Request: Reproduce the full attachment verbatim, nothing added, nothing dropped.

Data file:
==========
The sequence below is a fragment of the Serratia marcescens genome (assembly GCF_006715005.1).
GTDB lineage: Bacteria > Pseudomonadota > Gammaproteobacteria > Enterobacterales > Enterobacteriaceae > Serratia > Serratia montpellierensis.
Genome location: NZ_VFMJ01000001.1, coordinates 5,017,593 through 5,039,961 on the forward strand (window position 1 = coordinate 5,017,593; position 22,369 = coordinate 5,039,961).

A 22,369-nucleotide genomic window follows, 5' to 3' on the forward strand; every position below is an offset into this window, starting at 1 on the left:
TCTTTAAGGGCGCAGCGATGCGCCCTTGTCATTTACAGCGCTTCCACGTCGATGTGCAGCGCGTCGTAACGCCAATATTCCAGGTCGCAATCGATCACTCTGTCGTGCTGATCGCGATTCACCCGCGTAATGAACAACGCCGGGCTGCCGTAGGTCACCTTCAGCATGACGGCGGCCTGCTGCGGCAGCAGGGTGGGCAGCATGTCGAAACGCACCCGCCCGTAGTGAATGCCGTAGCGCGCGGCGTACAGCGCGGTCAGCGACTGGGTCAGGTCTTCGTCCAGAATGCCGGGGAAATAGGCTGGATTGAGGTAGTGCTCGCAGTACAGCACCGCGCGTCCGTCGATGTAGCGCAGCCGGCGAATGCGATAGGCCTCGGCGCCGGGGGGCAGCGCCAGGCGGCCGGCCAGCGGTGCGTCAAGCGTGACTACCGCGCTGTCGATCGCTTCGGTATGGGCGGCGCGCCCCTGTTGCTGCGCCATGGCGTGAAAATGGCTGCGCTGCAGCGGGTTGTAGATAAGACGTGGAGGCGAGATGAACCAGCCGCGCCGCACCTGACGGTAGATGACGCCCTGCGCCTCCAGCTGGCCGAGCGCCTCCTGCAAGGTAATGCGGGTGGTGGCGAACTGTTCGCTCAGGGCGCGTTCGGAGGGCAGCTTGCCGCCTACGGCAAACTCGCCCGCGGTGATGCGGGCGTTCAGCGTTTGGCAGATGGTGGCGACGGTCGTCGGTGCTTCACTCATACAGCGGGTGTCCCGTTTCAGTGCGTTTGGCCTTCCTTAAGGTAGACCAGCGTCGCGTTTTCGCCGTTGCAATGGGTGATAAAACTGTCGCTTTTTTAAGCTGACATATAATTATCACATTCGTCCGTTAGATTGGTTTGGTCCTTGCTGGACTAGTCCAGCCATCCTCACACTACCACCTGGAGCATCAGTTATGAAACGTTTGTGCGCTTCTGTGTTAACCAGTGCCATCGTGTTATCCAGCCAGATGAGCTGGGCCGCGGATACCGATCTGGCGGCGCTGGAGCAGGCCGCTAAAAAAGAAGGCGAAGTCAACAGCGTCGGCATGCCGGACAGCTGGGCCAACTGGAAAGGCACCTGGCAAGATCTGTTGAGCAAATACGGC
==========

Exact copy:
The sequence below is a fragment of the Serratia marcescens genome (assembly GCF_006715005.1).
GTDB lineage: Bacteria > Pseudomonadota > Gammaproteobacteria > Enterobacterales > Enterobacteriaceae > Serratia > Serratia montpellierensis.
Genome location: NZ_VFMJ01000001.1, coordinates 5,017,593 through 5,039,961 on the forward strand (window position 1 = coordinate 5,017,593; position 22,369 = coordinate 5,039,961).

A 22,369-nucleotide genomic window follows, 5' to 3' on the forward strand; every position below is an offset into this window, starting at 1 on the left:
TCTTTAAGGGCGCAGCGATGCGCCCTTGTCATTTACAGCGCTTCCACGTCGATGTGCAGCGCGTCGTAACGCCAATATTCCAGGTCGCAATCGATCACTCTGTCGTGCTGATCGCGATTCACCCGCGTAATGAACAACGCCGGGCTGCCGTAGGTCACCTTCAGCATGACGGCGGCCTGCTGCGGCAGCAGGGTGGGCAGCATGTCGAAACGCACCCGCCCGTAGTGAATGCCGTAGCGCGCGGCGTACAGCGCGGTCAGCGACTGGGTCAGGTCTTCGTCCAGAATGCCGGGGAAATAGGCTGGATTGAGGTAGTGCTCGCAGTACAGCACCGCGCGTCCGTCGATGTAGCGCAGCCGGCGAATGCGATAGGCCTCGGCGCCGGGGGGCAGCGCCAGGCGGCCGGCCAGCGGTGCGTCAAGCGTGACTACCGCGCTGTCGATCGCTTCGGTATGGGCGGCGCGCCCCTGTTGCTGCGCCATGGCGTGAAAATGGCTGCGCTGCAGCGGGTTGTAGATAAGACGTGGAGGCGAGATGAACCAGCCGCGCCGCACCTGACGGTAGATGACGCCCTGCGCCTCCAGCTGGCCGAGCGCCTCCTGCAAGGTAATGCGGGTGGTGGCGAACTGTTCGCTCAGGGCGCGTTCGGAGGGCAGCTTGCCGCCTACGGCAAACTCGCCCGCGGTGATGCGGGCGTTCAGCGTTTGGCAGATGGTGGCGACGGTCGTCGGTGCTTCACTCATACAGCGGGTGTCCCGTTTCAGTGCGTTTGGCCTTCCTTAAGGTAGACCAGCGTCGCGTTTTCGCCGTTGCAATGGGTGATAAAACTGTCGCTTTTTTAAGCTGACATATAATTATCACATTCGTCCGTTAGATTGGTTTGGTCCTTGCTGGACTAGTCCAGCCATCCTCACACTACCACCTGGAGCATCAGTTATGAAACGTTTGTGCGCTTCTGTGTTAACCAGTGCCATCGTGTTATCCAGCCAGATGAGCTGGGCCGCGGATACCGATCTGGCGGCGCTGGAGCAGGCCGCTAAAAAAGAAGGCGAAGTCAACAGCGTCGGCATGCCGGACAGCTGGGCCAACTGGAAAGGCACCTGGCAAGATCTGTTGAGCAAATACGGC